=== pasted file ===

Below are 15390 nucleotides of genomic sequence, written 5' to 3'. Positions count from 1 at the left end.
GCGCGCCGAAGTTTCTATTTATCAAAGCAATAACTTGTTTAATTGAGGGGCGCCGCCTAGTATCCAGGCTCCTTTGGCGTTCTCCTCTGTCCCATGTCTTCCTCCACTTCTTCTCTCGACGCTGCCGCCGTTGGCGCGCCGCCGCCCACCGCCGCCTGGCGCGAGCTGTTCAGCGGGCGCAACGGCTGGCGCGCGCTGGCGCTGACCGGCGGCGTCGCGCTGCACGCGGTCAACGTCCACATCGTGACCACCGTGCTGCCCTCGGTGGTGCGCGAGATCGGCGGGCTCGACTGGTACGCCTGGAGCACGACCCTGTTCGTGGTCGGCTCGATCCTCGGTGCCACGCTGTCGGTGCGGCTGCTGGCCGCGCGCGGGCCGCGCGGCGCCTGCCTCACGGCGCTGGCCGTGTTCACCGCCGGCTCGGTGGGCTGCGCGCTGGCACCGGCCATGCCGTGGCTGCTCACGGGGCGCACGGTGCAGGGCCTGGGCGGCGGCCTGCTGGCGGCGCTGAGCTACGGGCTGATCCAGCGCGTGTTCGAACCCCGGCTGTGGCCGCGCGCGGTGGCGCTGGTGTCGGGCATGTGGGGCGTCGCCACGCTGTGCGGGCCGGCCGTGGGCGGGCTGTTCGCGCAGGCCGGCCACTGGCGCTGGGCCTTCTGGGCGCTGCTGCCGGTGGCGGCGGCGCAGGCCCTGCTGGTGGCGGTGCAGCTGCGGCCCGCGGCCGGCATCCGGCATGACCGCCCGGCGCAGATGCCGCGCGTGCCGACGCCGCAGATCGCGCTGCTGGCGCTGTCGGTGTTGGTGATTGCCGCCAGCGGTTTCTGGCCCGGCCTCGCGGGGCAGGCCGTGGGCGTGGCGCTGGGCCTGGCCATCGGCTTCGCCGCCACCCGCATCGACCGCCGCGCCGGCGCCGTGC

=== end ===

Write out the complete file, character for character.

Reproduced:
Below are 15390 nucleotides of genomic sequence, written 5' to 3'. Positions count from 1 at the left end.
GCGCGCCGAAGTTTCTATTTATCAAAGCAATAACTTGTTTAATTGAGGGGCGCCGCCTAGTATCCAGGCTCCTTTGGCGTTCTCCTCTGTCCCATGTCTTCCTCCACTTCTTCTCTCGACGCTGCCGCCGTTGGCGCGCCGCCGCCCACCGCCGCCTGGCGCGAGCTGTTCAGCGGGCGCAACGGCTGGCGCGCGCTGGCGCTGACCGGCGGCGTCGCGCTGCACGCGGTCAACGTCCACATCGTGACCACCGTGCTGCCCTCGGTGGTGCGCGAGATCGGCGGGCTCGACTGGTACGCCTGGAGCACGACCCTGTTCGTGGTCGGCTCGATCCTCGGTGCCACGCTGTCGGTGCGGCTGCTGGCCGCGCGCGGGCCGCGCGGCGCCTGCCTCACGGCGCTGGCCGTGTTCACCGCCGGCTCGGTGGGCTGCGCGCTGGCACCGGCCATGCCGTGGCTGCTCACGGGGCGCACGGTGCAGGGCCTGGGCGGCGGCCTGCTGGCGGCGCTGAGCTACGGGCTGATCCAGCGCGTGTTCGAACCCCGGCTGTGGCCGCGCGCGGTGGCGCTGGTGTCGGGCATGTGGGGCGTCGCCACGCTGTGCGGGCCGGCCGTGGGCGGGCTGTTCGCGCAGGCCGGCCACTGGCGCTGGGCCTTCTGGGCGCTGCTGCCGGTGGCGGCGGCGCAGGCCCTGCTGGTGGCGGTGCAGCTGCGGCCCGCGGCCGGCATCCGGCATGACCGCCCGGCGCAGATGCCGCGCGTGCCGACGCCGCAGATCGCGCTGCTGGCGCTGTCGGTGTTGGTGATTGCCGCCAGCGGTTTCTGGCCCGGCCTCGCGGGGCAGGCCGTGGGCGTGGCGCTGGGCCTGGCCATCGGCTTCGCCGCCACCCGCATCGACCGCCGCGCCGGCGCCGTGC